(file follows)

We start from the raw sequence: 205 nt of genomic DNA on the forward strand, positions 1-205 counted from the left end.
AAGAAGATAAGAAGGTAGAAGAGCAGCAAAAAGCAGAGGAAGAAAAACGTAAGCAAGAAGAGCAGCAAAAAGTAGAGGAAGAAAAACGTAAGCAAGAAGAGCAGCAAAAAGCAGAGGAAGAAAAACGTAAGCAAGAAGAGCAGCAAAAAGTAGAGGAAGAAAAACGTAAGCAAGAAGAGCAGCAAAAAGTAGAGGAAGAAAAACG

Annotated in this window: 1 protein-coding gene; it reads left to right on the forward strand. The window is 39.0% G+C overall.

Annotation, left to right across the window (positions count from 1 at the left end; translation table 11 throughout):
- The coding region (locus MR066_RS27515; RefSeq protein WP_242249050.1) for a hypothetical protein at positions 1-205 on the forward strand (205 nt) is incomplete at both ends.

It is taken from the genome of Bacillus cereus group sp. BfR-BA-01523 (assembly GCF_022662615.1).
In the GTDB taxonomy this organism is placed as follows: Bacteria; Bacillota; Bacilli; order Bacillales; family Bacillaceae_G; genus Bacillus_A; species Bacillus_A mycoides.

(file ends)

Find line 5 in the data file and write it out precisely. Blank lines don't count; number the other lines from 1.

- The coding region (locus MR066_RS27515; RefSeq protein WP_242249050.1) for a hypothetical protein at positions 1-205 on the forward strand (205 nt) is incomplete at both ends.